This tale of two cities—Butte, Montana, and Chuquicamata, Chile—traces the relationship of capitalism and community across cultural, national, and geographic boundaries. Combining social history with ethnography, Janet Finn shows how the development of copper mining set in motion parallel processes involving distinctive constructions of community, class, and gender in the two widely separated but intimately related sites. While the rich veins of copper in the Rockies and the Andes flowed for the giant Anaconda Company, the miners and their families in both places struggled to make a life as well as a living for themselves.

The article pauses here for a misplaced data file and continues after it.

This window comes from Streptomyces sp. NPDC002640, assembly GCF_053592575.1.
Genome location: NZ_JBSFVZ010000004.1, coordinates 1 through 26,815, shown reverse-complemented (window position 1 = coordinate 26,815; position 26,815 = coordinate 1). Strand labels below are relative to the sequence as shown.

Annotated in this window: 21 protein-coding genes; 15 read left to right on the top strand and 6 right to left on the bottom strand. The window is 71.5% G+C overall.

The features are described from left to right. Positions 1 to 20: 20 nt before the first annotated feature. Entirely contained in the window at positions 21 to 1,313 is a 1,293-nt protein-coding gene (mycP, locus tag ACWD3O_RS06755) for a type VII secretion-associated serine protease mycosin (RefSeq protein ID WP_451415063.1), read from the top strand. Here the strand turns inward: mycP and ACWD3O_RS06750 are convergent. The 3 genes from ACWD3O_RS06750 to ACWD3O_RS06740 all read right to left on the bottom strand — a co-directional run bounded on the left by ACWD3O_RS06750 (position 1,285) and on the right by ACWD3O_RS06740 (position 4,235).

Miner's consumption, a popular name for silicosis, provides a powerful metaphor for the danger, wasting, and loss that penetrated mining life. Finn explores themes of privation and privilege, trust and betrayal, and offers a new model for community studies that links local culture and global capitalism.